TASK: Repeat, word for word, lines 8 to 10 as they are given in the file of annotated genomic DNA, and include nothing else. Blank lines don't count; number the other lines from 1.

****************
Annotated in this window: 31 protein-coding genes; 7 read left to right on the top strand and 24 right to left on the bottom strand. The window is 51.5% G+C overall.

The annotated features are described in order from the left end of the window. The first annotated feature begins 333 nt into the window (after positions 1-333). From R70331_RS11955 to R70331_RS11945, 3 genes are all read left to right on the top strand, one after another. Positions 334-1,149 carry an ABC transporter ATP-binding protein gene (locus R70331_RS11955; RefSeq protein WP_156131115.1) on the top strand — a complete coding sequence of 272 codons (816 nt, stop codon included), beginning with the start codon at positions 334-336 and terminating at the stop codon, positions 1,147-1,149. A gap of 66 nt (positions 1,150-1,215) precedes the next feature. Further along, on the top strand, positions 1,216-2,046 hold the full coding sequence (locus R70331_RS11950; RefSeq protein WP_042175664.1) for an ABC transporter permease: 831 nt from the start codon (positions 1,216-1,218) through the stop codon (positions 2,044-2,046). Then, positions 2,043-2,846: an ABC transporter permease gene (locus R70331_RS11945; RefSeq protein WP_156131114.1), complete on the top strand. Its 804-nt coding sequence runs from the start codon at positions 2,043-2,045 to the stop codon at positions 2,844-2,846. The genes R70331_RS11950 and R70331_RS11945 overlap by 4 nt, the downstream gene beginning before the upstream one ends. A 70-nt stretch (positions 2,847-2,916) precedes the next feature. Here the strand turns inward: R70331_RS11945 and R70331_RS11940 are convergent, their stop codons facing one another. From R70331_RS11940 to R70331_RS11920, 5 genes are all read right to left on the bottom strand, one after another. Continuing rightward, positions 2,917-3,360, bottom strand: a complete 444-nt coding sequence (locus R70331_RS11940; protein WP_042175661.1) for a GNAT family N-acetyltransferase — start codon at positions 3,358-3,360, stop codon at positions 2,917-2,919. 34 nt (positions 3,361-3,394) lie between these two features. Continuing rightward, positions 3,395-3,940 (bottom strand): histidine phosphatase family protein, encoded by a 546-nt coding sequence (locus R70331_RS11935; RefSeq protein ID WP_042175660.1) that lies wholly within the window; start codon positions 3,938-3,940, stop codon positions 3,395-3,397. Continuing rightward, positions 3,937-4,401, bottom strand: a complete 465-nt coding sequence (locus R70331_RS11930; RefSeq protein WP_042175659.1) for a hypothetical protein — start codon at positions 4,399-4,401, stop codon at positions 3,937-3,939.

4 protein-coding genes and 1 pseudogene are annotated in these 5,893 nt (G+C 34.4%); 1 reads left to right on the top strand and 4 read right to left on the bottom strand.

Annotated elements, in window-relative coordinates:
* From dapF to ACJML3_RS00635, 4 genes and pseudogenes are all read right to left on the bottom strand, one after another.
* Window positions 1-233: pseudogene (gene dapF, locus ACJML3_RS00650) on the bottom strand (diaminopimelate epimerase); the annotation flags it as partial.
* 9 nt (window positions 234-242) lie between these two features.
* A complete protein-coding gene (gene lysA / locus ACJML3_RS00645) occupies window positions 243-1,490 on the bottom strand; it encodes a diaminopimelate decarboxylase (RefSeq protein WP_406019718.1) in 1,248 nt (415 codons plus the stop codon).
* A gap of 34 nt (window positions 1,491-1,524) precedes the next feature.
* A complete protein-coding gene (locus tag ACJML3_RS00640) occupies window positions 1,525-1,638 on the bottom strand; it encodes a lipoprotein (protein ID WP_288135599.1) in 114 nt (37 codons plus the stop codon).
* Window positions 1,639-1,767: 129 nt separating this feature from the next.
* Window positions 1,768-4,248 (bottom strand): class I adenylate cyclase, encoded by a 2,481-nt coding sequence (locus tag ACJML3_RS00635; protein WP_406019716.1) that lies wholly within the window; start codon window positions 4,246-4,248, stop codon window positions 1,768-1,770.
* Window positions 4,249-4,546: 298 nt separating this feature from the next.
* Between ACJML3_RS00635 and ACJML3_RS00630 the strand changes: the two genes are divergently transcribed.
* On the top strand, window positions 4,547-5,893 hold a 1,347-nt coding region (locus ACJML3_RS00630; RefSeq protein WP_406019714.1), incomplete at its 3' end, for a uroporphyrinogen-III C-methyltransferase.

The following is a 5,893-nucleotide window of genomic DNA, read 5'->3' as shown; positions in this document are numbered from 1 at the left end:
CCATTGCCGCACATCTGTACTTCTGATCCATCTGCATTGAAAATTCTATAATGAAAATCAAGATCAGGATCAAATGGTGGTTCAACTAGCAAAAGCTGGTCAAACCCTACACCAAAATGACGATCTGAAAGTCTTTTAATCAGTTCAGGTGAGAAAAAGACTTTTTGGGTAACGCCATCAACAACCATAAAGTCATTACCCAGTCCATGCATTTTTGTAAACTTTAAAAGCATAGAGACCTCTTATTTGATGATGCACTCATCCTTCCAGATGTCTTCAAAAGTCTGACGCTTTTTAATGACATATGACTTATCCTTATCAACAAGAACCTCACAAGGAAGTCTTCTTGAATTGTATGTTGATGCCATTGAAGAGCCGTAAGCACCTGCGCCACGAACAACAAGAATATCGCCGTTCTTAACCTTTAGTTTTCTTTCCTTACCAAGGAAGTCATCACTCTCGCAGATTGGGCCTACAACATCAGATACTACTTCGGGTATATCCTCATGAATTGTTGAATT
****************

* A complete protein-coding gene (gene lysA / locus ACJML3_RS00645) occupies window positions 243-1,490 on the bottom strand; it encodes a diaminopimelate decarboxylase (RefSeq protein WP_406019718.1) in 1,248 nt (415 codons plus the stop codon).
* A gap of 34 nt (window positions 1,491-1,524) precedes the next feature.
* A complete protein-coding gene (locus tag ACJML3_RS00640) occupies window positions 1,525-1,638 on the bottom strand; it encodes a lipoprotein (protein ID WP_288135599.1) in 114 nt (37 codons plus the stop codon).